As we greet the 50th anniversary of “the pill,” it seems apt to reinvigorate feminist discourse.
Simone de Beauvoir proclaimed “one is not born a woman, but becomes one,” affirming Spinoza that we are not predetermined to act but rather that society determines how we act—effectively breaking the long-established explanation of female social inequality based upon biological grounds. In other words, while men and women may differ in sex from birth, the difference between male and “man” and female and “woman” is the difference between a human being born with a tabula rasa—a blank slate—and a human being after he has been molded by his social environment.
This, in itself, ushered huge strides in how we think of the role men and women play in society—that is, we are not biologically determined to act in a certain way. If it is society that mandates how “men” and “women” ought to act, then we may be critical of what society decrees.
Today, feminism is a huge global movement that involves the participation of both sexes in its discourse. However, feminism itself has many different varieties: American feminism differs greatly from French feminism and post-colonial feminism.
American feminism emphasizes equal social rights—in particular, equal political footing between the two sexes. This can be seen in how women like Elizabeth Cady Stanton had fought for women’s suffrage alongside Frederick Douglass, who fought for equal rights for African Americans.
In contrast, French feminism distances itself with American feminism and instead focuses on much more metaphysical questions, like what defines the difference between the “body” and the corporeal body.
Though American feminism and French feminism have made their marks in changing how society views gender inequalities, postcolonial feminism has been established in part as an antithesis to the aforementioned variants of the feminist movement.
Postcolonial feminism is a movement spearheaded by the unheard millions of voices of women in developing countries (I use the term “developing countries” here only because it shows the cartographic area I am referring to; in no way do I believe that “developing countries” are “backward.”) Women in the Southern hemisphere, who have long been denied equal footing with their male counterparts, found some homage in the succession of “traditional knowledge” from one generation of women to the next.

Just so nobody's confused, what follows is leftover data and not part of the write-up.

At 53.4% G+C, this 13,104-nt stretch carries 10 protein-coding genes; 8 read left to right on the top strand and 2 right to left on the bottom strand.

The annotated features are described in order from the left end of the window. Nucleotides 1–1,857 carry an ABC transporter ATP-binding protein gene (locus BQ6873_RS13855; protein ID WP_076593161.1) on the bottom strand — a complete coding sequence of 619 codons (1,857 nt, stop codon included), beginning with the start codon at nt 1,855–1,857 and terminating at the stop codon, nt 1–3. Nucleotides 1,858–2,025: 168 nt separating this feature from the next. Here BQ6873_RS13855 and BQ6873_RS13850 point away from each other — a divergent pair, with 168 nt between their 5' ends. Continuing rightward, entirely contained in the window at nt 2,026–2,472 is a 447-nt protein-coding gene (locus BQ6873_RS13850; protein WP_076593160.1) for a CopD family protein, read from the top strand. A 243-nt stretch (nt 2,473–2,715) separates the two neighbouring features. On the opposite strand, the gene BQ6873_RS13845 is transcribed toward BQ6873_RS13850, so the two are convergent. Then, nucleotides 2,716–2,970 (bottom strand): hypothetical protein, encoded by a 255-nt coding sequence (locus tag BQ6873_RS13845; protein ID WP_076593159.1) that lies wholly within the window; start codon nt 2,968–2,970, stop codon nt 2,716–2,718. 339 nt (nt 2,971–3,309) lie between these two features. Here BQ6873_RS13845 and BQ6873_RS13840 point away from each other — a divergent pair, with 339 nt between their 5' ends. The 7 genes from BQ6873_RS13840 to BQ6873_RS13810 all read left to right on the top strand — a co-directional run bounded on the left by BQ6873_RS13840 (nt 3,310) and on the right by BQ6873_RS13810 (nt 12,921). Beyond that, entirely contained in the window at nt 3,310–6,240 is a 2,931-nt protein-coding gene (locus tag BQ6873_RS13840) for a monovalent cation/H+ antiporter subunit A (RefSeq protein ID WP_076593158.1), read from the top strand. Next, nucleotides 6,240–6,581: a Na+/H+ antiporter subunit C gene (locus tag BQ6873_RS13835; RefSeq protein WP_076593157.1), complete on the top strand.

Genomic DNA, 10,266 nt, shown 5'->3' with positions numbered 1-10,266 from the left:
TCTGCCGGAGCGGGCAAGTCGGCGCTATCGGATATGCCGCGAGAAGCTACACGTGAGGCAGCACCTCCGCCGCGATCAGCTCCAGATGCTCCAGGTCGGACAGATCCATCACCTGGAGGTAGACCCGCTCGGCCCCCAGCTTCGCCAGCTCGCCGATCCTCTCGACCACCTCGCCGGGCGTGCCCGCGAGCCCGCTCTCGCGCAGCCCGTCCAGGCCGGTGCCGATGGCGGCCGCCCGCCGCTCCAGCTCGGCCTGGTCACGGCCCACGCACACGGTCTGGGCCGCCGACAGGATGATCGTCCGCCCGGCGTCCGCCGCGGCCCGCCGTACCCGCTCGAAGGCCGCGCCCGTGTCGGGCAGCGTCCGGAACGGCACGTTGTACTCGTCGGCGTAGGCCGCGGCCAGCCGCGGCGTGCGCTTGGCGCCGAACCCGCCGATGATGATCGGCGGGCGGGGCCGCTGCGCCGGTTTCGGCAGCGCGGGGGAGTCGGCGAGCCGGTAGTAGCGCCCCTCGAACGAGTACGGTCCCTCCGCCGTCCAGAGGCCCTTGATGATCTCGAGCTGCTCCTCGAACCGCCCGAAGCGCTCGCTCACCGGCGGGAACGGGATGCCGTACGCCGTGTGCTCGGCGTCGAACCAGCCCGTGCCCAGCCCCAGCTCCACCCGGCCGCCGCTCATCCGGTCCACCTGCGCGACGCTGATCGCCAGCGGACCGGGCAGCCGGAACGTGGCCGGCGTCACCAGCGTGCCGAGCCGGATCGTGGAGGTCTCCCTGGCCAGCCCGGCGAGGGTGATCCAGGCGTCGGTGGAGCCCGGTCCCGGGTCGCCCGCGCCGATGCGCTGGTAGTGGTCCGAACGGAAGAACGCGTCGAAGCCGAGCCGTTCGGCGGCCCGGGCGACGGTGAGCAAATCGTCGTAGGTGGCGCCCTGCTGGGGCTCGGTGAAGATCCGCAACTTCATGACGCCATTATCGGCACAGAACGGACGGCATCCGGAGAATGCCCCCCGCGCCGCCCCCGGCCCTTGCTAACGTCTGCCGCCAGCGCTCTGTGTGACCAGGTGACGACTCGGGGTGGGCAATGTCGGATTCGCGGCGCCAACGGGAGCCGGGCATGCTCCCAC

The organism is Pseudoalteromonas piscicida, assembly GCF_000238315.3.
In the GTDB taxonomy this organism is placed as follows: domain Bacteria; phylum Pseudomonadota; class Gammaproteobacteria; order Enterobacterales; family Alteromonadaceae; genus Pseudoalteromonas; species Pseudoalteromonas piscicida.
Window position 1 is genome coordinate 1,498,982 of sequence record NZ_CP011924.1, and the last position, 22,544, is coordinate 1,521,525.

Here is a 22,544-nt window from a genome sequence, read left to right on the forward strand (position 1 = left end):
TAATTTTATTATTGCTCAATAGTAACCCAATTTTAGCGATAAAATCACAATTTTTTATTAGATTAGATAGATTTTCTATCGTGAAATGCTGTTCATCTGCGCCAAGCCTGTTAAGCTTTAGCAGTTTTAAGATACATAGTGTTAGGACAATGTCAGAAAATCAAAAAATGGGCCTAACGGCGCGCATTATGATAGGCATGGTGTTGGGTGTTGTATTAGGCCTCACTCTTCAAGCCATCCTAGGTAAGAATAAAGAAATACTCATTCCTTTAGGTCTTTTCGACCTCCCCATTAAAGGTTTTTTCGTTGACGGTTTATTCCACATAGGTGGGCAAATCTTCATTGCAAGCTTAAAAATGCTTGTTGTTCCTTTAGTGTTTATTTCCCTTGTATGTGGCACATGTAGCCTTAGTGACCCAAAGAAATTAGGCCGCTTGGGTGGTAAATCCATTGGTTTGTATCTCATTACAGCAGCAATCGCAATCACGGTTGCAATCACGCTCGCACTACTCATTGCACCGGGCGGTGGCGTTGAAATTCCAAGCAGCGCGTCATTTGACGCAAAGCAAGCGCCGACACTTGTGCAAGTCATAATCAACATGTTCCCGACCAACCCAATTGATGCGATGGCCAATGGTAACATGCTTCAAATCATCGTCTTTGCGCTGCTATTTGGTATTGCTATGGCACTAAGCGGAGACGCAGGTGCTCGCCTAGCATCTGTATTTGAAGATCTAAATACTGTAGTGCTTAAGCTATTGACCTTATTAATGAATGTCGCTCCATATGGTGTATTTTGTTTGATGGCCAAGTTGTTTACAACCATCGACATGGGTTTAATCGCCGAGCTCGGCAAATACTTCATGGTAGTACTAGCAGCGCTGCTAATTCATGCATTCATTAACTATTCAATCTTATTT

In other words, women in the Southern hemisphere, whose roles have largely been restricted to the household, sought both meaning and individual identity in “traditional knowledge”—knowledge that has allowed women to raise hundreds of varieties of crops in a small plot of land.
Yet the one bastion of strength these women have enjoyed has been increasingly been encroached upon by large agribusinesses such as Monsanto, an American multi-national company. As Vandana Shiva, a highly acclaimed Indian economist argues, in today’s corporate-led globalization, there is no room for true female empowerment. As a matter of fact, as agribusinesses plow away small fields and farms that have a diverse range of crops and replace them with large tracts of monoculture fields, “traditional knowledge,” the one source of power for women in the Southern hemisphere, is undermined and placed at risk.
Shiva argues that there must be a resurgence of feminism, one that is truly global and reflects the voices of all women. She criticizes American feminism and French feminism for establishing the Western image of women upon their counterparts in the Southern hemisphere, which is eminent in how some traditional customs of women in “developing countries” have been frowned upon by those in the North.
In place of male supremacists and religious conservativism, feminism faces new fronts against corporatocracy and MTV. The former puts “traditional knowledge” and postcolonial feminism in peril; the latter confuses the high ideals of feminism with overt sexual liberalism and the affirmation of promiscuity.
Speaking of which, feminism, as understood by the populist culture in Japan, is as denigrated as MTV’s image of women. As the late Masao Maruyama, a political theorist in Japan notes, Japan has always never reached the idealized vision of freedom envisioned by Locke and instead has been stuck swimming in the low-brow, trivial, sensational, and irrelevant freedom of Hobbes. Feminism in Japan has been tainted by the sexual promiscuity professed by MTV, and draws not the quill of the academic but the frills of sexy lingerie.
On the bright side, in recent decades feminism has grown as a field of study in Japan—providing fertile grounds for domestic public discourse on issues of gender in a country long plagued by a male-centered society.
The reason? A declining fertility rate (which bottomed at 1.26 in 2005) has made gender equality a central issue in Japan, particularly in Japanese politics.
There are already signs of conscious improvement: the Japanese government initiated the “Basic Law for a Gender-Equal Society” to try and help Japanese women tackle both child-rearing and retaining a career.
Whether or not reform towards true gender equality will be realized in Japan (and the rest of the world) remains to be seen, but it seems that true academic discourse towards the role of women in has finally begun after centuries of oppression.
//By Ryo TAKAHASHI